Other factors to consider include location, culture, and reputation. Depending on your situation, a school's location may be a major factor in choosing whether to apply to it. To determine whether a school would be a good cultural fit, consider reaching out to the program's coordinator, current students, or recent graduates. You can usually find their names and contact information on the program's website.
A program's research reputation can be an important factor in your application decision. To get a sense of the school's general and research reputation, speak with the program's coordinator and examine the program's website for listings of faculty publications, job placements of recent graduates, and mentions of its ranking in Public Accounting Report's Annual Professors Survey. (In this survey, which requires paid access, accounting faculty rank the best accounting doctoral programs in the country.) Additionally, you may want to view Brigham Young University's yearly accounting research rankings.
ROADBLOCKS: APPLICATION REQUIREMENTS AND LOGISTICS
Your application journey may come to a quick end if you encounter certain roadblocks that prevent you from applying to or being accepted into a program. Read prospective schools' admission requirements carefully, and be especially mindful of the following:
Required classes, degrees, and/or work experience
Some schools either require or strongly recommend having certain prerequisite classes (e.g., calculus, linear algebra, and microeconomic theory), a master's degree in business or accounting, or one or more years of work experience.
Most Ph.D. programs require applicants to provide their Graduate Management Admission Test (GMAT) scores. If you have previously taken the GMAT, make sure your score is recent. If you took the test more than five years ago, you will need to retake it.
Studying for the GMAT is important to optimize your chances of being accepted into a program. While minimum score requirements can be in the low to mid-600s, several schools note on their websites that the average scores of students accepted into the program are 700 or above.
Be aware of application deadlines. Priority deadlines for most Ph.D. programs are in December or January prior to the fall semester of entrance.
Whether a school is accepting doctoral students in a given year
You may find that some schools are not accepting applications to their doctoral program for the upcoming school year because they lack the resources to support doctoral students.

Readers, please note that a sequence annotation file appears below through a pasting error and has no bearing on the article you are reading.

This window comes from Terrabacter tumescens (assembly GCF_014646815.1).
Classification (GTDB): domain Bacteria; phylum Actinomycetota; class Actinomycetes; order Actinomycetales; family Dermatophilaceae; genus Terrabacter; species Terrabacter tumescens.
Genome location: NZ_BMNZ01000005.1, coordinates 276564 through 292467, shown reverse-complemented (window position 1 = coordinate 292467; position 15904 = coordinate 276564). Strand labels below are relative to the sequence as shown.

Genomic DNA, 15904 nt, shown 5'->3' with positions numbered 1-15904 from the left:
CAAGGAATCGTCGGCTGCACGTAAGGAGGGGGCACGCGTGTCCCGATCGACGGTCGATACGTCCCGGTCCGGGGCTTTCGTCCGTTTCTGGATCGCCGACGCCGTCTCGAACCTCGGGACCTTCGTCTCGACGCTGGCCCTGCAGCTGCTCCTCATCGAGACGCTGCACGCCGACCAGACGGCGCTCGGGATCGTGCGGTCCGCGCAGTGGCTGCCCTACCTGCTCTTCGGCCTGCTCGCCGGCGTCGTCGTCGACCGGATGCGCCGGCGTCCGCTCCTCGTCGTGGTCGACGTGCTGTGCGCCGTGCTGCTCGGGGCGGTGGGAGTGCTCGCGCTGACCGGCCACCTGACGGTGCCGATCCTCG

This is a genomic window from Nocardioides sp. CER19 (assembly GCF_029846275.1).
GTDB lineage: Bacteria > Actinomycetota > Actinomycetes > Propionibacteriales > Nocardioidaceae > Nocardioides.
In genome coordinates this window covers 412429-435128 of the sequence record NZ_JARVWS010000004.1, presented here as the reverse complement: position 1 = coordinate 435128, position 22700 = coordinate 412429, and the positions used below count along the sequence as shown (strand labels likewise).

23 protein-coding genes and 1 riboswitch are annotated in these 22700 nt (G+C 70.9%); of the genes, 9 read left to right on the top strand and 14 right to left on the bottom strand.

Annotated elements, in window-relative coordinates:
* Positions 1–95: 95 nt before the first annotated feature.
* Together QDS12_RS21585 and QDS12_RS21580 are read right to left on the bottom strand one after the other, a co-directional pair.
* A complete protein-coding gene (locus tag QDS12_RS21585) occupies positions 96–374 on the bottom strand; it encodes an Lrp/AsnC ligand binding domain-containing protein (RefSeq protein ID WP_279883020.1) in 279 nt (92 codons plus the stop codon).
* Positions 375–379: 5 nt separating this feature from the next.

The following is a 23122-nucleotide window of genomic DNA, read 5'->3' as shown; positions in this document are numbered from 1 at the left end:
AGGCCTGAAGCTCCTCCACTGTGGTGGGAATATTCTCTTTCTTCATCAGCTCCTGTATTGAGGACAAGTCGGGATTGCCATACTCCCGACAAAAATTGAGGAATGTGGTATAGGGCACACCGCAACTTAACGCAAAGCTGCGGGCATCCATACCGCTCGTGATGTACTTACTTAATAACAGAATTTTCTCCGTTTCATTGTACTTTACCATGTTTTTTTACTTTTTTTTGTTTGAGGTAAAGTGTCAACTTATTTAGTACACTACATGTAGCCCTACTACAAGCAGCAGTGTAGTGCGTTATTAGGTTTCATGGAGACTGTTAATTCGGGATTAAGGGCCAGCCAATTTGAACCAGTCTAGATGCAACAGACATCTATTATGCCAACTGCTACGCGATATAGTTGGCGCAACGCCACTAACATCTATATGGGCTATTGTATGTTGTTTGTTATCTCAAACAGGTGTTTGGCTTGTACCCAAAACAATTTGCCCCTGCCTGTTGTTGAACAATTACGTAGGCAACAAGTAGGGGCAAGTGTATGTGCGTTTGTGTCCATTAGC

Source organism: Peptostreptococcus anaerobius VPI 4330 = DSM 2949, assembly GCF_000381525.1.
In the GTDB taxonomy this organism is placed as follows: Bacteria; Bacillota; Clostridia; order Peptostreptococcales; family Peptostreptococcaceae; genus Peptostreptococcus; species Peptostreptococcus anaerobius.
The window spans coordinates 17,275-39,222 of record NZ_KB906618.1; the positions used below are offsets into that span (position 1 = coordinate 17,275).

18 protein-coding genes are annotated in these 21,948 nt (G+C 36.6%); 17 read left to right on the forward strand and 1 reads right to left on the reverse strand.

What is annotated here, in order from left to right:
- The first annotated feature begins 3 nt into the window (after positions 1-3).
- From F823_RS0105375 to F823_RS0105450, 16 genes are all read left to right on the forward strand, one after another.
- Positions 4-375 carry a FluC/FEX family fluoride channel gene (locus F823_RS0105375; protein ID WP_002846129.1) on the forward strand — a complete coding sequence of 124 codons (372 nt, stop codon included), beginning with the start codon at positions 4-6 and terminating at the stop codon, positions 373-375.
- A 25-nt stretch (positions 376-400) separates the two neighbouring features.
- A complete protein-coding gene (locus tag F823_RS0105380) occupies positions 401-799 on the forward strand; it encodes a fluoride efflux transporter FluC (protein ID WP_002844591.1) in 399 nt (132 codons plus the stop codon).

SPEED BUMPS: ALLOW AMPLE TIME TO COMPLETE YOUR APPLICATION
Beware of speed bumps that can slow your application journey. It's advisable to start planning the application process a year in advance. Most schools require the following application materials, all of which can take weeks or even months to compile or obtain:
Most schools require two or three letters of reference, and many specify that some or all must be academic references. Depending on how long you have been out of contact with your references, it may take a bit of research and time to find their current contact information and to hear back from them.
Schools will require transcripts from undergraduate and graduate schools you previously attended. Note that transcript processing and delivery time can vary depending on the mode of delivery, holds on your account, and the length of time since graduation.
You can take the GMAT only once every 16 calendar days, five times within a 12-month period, and eight times total in your lifetime. Plan accordingly so you can submit or update your GMAT score before your application is due.
If it has been a while since you last updated your résumé, you may need some time to research items such as official job duties, dates of service, and reference contact information.
Most schools require applicants to provide a written personal statement and may request additional essays as well. The personal statement is a very important piece of the application process in which you attempt to "sell" yourself to the school; therefore, it is a good idea to put a lot of time and thought into your responses and to hire an editor to read over your responses and provide feedback. Typographical errors, poor grammar, or a lack of enthusiasm are likely to leave a bad impression on the application reviewers.
EYES ON THE PRIZE
The application process is a critical phase in your journey to a doctorate, and it presents many challenges. We hope the tips provided in this article will help keep you on course and prevent you from encountering unwelcome surprises while navigating the application process. Proper planning, preparation, and knowledge can help you achieve your dream of receiving a doctorate in accounting.